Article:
I still feel sick when I think of Farkhunda Malikzada’s murder four years ago, on March 19, 2015, in central Kabul in broad daylight. I could not bear to watch the viral video of more than a dozen men beating and stoning the 27-year-old Afghan woman, before a car ran over her and the mob set fire to her unconscious body. She had been wrongly accused of burning a copy of the Quran.
Following Farkhunda’s murder, Afghan President Ashraf Ghani met with her family and promised a full investigation. Dozens of men were arrested, but police failed to apprehend some who are clearly identifiable in the footage of the killing. The trials of those originally accused were conducted in haste and riddled with procedural errors, with many defendants lacking legal counsel. Thirteen men were ultimately convicted, but the following year the Supreme Court reduced their sentences. The man who had falsely accused Farkhunda was acquitted. Of the 19 men police prosecuted for failing to intervene in the murder, the court lightly disciplined only 11.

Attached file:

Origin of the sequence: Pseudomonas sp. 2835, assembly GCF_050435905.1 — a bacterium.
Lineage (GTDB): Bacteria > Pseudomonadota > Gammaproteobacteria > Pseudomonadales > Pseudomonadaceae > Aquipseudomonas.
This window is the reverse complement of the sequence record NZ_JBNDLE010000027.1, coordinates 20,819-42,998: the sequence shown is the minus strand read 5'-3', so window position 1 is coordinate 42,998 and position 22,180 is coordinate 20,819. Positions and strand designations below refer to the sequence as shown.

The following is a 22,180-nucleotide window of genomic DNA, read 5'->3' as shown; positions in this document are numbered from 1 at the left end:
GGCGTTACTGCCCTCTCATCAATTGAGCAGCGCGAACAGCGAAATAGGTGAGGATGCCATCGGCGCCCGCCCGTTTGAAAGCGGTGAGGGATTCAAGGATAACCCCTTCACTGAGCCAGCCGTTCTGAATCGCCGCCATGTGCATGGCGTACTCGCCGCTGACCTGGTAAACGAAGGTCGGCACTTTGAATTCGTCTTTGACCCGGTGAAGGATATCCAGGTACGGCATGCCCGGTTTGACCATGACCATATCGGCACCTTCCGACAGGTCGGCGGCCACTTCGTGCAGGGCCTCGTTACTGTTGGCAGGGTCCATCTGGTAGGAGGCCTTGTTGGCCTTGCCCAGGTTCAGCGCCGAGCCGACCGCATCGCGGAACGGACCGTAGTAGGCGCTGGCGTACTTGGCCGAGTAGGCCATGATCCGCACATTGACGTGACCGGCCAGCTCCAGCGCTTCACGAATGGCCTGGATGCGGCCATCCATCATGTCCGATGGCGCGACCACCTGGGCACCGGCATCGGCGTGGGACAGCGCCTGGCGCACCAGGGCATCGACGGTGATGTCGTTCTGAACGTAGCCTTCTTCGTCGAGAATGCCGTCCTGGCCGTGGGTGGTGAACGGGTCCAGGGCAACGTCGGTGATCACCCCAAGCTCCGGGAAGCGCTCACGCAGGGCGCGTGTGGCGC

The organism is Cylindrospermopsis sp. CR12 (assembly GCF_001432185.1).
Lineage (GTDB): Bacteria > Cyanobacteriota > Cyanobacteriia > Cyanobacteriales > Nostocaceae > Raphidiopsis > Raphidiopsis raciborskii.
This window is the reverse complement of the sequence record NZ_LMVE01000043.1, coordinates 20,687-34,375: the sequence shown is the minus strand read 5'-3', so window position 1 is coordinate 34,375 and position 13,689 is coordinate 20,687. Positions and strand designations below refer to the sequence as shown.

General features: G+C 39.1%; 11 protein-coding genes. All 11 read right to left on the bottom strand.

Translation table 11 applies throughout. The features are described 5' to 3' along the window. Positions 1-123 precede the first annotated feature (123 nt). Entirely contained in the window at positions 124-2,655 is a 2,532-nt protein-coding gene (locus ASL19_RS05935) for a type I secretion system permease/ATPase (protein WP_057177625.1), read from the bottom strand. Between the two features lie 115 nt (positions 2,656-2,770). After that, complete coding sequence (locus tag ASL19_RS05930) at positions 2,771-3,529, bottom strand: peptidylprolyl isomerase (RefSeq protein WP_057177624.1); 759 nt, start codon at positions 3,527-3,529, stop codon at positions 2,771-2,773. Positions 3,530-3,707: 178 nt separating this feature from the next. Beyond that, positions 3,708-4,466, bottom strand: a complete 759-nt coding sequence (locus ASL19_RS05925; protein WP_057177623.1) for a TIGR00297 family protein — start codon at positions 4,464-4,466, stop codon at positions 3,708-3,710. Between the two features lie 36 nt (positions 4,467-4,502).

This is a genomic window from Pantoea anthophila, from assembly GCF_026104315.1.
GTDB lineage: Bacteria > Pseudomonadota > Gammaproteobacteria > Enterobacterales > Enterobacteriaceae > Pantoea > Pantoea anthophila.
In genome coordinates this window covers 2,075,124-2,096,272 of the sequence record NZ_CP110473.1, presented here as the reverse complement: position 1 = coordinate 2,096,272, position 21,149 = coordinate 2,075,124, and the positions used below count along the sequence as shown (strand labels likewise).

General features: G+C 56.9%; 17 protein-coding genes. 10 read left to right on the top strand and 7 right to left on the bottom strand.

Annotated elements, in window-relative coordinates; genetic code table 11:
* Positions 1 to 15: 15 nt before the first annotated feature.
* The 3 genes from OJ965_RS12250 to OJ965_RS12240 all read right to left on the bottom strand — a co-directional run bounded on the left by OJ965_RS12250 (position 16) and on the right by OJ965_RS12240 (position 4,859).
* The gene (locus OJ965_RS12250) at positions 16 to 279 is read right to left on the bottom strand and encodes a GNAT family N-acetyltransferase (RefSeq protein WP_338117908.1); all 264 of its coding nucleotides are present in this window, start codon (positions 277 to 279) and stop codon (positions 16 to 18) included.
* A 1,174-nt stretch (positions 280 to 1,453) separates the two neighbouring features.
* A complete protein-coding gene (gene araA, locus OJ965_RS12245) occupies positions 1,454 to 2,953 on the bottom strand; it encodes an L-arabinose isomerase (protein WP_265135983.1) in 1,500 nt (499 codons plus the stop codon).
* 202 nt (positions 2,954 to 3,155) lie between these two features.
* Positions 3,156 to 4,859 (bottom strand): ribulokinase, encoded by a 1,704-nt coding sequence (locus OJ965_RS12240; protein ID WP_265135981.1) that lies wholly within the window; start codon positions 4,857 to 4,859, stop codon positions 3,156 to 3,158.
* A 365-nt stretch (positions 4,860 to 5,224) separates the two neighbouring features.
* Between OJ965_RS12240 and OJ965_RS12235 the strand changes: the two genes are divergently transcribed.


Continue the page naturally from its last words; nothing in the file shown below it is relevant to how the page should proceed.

The case exposed deep weaknesses in Afghanistan’s criminal justice system, despite many donor-funded efforts since 2002 to train police, judges, and prosecutors. The legal system failed Farkhunda from the beginning when police stood by as the mob attacked her and failed to arrest a number of the attackers. That the police faced no real punishment only compounded the injustice.
The Afghan government has continued to promise thorough investigations in cases that attract international attention, as Ghani did in a recent sexual assault case involving the president of the Afghan Football Federation. But promises are meaningless if real steps are not taken to end impunity in Afghanistan. No one should be above the law.